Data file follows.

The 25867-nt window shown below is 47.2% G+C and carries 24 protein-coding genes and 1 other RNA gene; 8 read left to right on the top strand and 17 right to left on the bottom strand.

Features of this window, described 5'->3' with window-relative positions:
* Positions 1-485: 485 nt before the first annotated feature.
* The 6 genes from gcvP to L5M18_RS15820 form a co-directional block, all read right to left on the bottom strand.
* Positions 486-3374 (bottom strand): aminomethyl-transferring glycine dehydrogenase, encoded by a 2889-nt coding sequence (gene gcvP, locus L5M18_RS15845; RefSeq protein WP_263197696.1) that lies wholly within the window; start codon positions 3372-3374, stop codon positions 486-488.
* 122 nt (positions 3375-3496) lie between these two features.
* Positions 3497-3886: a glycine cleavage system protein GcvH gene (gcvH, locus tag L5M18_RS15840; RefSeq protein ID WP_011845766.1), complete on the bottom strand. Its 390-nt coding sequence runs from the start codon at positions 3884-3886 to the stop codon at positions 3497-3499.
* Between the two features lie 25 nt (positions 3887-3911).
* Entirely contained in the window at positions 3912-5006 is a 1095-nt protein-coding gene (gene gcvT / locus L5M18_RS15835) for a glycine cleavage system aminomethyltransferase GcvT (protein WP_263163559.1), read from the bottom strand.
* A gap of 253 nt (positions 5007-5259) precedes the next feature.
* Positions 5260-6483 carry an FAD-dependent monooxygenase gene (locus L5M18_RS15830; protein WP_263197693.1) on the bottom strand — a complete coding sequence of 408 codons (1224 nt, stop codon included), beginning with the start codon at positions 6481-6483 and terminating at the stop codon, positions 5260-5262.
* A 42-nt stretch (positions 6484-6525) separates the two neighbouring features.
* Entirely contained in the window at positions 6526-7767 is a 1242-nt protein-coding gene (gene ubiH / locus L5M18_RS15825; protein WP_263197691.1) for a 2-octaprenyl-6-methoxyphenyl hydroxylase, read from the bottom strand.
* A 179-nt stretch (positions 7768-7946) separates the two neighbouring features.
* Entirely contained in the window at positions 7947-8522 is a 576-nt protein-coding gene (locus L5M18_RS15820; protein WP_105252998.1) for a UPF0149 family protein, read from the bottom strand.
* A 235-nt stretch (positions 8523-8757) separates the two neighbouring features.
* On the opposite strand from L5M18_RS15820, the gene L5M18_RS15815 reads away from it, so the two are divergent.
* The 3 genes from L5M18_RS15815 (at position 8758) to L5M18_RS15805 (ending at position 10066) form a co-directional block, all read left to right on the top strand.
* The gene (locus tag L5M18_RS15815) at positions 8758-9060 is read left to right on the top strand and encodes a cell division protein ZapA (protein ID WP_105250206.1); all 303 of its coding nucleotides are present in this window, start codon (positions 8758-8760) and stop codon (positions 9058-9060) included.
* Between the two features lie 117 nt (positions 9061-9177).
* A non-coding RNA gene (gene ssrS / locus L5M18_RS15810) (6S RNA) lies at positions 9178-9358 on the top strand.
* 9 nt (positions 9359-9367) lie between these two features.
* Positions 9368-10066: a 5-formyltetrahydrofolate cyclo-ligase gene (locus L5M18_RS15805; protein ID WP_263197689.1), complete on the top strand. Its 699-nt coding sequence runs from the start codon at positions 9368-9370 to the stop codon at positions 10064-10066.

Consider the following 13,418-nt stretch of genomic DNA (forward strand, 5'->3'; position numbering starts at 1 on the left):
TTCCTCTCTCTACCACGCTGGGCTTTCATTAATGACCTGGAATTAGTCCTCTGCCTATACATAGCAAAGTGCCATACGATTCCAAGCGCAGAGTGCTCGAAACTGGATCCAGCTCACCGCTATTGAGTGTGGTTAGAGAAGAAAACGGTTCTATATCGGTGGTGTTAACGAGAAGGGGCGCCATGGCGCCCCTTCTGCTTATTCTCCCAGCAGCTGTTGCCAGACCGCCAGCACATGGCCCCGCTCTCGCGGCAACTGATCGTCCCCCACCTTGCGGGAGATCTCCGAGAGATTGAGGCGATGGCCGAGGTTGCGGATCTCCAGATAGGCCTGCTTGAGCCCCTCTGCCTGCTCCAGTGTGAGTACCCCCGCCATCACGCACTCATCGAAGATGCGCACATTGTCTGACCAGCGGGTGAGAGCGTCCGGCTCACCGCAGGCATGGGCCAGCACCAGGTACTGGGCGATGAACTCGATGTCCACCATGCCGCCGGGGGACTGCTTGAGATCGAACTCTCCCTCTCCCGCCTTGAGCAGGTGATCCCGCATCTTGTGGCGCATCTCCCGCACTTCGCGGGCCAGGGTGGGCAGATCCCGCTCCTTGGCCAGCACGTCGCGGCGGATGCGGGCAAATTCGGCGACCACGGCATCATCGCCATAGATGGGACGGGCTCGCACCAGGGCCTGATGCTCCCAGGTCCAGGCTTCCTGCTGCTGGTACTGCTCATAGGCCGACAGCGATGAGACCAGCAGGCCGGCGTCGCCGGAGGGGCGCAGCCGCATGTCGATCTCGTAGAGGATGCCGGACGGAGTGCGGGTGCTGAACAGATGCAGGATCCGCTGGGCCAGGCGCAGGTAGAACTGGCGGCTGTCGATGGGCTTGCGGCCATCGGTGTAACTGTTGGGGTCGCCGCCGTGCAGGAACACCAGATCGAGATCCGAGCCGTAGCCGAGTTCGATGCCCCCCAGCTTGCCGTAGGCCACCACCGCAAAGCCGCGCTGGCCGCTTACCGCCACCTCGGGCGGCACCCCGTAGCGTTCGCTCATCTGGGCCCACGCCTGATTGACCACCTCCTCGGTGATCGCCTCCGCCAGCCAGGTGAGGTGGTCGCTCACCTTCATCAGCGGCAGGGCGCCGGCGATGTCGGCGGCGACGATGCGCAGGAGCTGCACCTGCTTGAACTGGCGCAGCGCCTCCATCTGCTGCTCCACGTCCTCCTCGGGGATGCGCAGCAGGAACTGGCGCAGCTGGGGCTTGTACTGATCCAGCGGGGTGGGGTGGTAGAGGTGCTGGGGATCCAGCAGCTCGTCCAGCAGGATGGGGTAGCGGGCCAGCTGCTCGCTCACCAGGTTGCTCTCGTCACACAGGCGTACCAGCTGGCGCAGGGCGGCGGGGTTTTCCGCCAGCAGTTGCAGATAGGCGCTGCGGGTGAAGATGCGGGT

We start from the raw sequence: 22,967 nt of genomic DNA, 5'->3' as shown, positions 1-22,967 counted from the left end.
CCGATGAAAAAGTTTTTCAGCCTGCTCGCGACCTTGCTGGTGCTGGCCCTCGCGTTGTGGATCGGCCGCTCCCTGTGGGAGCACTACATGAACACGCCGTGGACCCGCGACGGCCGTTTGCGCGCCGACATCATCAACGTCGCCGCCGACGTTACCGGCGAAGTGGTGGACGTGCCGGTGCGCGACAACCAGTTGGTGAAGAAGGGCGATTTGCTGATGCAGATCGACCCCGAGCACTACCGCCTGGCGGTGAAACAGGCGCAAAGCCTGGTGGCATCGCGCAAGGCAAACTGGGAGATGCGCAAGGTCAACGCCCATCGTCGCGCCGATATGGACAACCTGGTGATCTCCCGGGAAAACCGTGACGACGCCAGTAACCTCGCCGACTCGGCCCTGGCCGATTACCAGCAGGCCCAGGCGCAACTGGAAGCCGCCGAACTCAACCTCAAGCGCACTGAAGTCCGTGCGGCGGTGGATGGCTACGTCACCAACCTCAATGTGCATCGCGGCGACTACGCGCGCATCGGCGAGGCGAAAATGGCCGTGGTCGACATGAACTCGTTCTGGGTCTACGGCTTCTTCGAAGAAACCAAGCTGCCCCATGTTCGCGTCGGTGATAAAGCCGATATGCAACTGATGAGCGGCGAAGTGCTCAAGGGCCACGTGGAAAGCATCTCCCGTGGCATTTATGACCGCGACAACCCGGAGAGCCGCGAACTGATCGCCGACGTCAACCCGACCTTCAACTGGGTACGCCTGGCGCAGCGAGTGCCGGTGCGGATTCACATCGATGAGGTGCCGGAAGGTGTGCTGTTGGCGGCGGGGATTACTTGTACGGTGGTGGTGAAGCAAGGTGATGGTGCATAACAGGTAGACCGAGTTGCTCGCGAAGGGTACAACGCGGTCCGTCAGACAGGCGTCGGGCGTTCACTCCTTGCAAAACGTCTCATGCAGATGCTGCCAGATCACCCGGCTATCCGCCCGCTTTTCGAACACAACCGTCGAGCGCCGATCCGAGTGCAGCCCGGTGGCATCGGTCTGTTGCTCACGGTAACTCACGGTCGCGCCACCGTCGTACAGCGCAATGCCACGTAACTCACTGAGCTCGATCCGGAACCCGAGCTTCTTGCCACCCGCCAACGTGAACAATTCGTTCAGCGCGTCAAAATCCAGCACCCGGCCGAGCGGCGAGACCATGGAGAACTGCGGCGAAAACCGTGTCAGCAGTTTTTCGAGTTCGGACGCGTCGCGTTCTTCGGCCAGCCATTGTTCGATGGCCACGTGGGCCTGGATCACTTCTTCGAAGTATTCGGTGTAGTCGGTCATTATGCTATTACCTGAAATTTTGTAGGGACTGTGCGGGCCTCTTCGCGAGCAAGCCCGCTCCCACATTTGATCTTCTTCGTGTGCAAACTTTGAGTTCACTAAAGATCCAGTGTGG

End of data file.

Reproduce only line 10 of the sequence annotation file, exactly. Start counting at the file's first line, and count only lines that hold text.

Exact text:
* A gap of 253 nt (positions 5007-5259) precedes the next feature.